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Timing of Himalayan ultrahigh-pressure metamorphism: sinking rate and subduction angle of the Indian continental crust beneath Asia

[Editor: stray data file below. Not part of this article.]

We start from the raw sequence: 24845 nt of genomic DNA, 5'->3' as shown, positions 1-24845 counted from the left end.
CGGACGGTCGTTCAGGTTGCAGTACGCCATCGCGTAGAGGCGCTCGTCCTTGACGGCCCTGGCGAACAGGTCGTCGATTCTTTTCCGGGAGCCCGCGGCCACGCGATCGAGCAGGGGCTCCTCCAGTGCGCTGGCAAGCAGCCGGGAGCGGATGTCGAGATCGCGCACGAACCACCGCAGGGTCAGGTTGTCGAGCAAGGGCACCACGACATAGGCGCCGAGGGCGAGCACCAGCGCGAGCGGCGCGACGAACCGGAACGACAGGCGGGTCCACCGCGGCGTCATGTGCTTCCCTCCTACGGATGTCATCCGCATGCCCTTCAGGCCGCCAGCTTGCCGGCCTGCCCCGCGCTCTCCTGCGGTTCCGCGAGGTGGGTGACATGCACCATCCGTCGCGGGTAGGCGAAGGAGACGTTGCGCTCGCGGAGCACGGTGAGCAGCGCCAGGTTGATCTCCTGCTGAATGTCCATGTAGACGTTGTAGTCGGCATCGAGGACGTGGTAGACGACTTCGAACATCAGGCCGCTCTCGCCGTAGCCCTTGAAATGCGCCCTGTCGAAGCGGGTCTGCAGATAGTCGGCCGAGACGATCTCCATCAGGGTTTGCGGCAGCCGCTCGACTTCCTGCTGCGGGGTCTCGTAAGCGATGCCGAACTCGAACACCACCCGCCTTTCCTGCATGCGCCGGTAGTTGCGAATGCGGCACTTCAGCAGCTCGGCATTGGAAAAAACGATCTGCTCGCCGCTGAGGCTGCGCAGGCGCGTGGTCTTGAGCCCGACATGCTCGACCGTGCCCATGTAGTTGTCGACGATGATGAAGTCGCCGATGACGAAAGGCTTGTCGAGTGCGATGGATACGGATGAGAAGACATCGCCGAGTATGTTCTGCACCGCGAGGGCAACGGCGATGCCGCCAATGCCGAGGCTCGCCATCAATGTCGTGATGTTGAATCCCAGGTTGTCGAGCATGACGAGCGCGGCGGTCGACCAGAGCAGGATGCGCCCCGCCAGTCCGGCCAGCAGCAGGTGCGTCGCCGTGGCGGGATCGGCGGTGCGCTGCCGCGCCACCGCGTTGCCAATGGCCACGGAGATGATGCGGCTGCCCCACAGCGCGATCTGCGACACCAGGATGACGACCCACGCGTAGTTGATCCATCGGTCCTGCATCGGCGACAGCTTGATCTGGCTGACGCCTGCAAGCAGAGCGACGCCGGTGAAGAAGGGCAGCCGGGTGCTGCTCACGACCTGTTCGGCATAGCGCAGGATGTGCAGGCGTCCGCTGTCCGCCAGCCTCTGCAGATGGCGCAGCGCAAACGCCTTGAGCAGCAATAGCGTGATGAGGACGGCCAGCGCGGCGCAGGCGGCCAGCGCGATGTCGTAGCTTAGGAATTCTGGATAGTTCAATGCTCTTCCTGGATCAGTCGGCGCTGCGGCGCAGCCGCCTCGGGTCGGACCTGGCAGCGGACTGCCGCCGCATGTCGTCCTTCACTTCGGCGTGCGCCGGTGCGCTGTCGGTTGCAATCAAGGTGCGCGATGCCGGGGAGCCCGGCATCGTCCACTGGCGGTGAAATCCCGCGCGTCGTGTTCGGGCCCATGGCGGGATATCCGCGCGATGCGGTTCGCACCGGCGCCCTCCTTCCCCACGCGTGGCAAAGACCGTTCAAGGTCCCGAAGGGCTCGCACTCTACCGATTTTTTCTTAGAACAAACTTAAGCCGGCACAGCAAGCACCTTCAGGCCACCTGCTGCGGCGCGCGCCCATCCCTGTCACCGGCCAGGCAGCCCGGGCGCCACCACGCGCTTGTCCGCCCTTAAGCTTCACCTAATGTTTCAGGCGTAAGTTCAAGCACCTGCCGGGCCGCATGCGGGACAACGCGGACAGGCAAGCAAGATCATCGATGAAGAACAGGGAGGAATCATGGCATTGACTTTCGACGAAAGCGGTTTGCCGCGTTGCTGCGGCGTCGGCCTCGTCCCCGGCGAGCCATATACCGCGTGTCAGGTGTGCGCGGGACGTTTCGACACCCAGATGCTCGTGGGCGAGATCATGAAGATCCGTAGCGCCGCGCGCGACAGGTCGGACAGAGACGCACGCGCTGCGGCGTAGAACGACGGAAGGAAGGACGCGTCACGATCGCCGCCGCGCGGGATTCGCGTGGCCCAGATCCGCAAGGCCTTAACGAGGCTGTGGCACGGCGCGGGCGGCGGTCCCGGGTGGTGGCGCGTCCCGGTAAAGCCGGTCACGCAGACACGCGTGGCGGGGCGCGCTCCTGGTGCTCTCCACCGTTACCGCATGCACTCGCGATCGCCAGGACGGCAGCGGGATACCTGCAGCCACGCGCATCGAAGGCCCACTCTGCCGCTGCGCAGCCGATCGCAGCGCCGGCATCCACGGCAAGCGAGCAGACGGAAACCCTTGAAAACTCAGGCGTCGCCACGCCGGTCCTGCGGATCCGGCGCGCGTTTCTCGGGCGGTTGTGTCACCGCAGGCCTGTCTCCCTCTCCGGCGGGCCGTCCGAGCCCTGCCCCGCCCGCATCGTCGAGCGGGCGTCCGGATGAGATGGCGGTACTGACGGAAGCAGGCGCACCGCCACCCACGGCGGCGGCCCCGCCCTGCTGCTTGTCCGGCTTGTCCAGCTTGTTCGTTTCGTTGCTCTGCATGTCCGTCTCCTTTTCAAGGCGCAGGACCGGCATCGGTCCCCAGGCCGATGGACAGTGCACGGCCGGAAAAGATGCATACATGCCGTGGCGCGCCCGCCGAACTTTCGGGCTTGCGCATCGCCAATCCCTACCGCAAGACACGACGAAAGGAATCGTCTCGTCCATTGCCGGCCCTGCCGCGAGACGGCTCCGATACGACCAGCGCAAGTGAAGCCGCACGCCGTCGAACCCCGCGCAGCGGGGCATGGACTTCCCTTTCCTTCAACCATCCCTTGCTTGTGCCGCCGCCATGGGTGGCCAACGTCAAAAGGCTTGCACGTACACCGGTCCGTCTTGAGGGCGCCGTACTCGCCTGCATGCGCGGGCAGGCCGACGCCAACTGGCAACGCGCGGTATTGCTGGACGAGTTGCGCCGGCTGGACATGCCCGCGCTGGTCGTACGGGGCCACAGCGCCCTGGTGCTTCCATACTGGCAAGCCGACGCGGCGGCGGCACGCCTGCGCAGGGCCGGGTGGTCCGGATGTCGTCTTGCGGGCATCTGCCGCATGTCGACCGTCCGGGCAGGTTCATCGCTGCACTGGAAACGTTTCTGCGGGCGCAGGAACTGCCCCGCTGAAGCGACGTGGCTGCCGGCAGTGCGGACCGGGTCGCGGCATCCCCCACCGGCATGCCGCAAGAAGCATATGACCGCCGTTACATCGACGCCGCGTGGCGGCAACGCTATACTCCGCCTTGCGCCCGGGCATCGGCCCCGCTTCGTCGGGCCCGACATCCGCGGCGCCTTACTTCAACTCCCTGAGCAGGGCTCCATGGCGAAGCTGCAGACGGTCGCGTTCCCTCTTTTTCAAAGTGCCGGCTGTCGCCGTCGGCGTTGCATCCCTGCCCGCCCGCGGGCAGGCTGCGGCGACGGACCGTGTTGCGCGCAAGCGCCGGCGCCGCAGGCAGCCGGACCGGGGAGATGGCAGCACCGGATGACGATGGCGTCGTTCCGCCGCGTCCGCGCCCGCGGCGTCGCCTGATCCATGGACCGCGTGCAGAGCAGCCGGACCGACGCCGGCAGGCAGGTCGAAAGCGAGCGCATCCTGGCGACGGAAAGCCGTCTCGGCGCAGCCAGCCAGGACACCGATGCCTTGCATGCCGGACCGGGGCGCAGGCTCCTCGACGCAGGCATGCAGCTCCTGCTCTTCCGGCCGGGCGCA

Coesite relics were discovered as inclusions in clinopyroxene in eclogite and as inclusions in zircon in felsic and pelitic gneisses from Higher Himalayan Crystalline rocks in the upper Kaghan Valley, north-west Himalaya. The metamorphic peak conditions of the coesite-bearing eclogites are estimated to be 27–32 kbar and 700–770 °C, using garnet–pyroxene–phengite geobarometry and garnet–pyroxene geothermometry, respectively. Cathodoluminescence (CL) and backscattered electron (BSE) imaging distinguished three different domains in zircon: inner detrital core, widely spaced euhedral oscillatory zones, and thin, broadly zoned outermost rims. Each zircon domain contains a characteristic suite of micrometre-sized mineral inclusions which were identified by in situ laser Raman microspectroscopy. Core and mantle domains contain quartz, apatite, plagioclase, muscovite and rutile. In contrast, the rim domains contain coesite and minor muscovite. Quartz inclusions were identified in all coesite-bearing zircon grains, but not coexisting with coesite in the same growth domain (rim domain). 206Pb/238U zircon ages reveal that the quartz-bearing mantle domains and the coesite-bearing rim were formed at c. 50 Ma and 46.2 ± 0.7 Ma, respectively. These facts demonstrate that the continental materials were buried to 100 km within 7–9 Myr after initiation of the India–Asia collision (palaeomagnetic data from the Indian oceanic floor supports an initial India-Asia contact at 55–53 Ma). Combination of the sinking rate of 1.1–1.4 cm year−1 with Indian plate velocity of 4.5 cm year−1 suggests that the Indian continent subducted to about 100 km depth at an average subduction angle of 14–19°.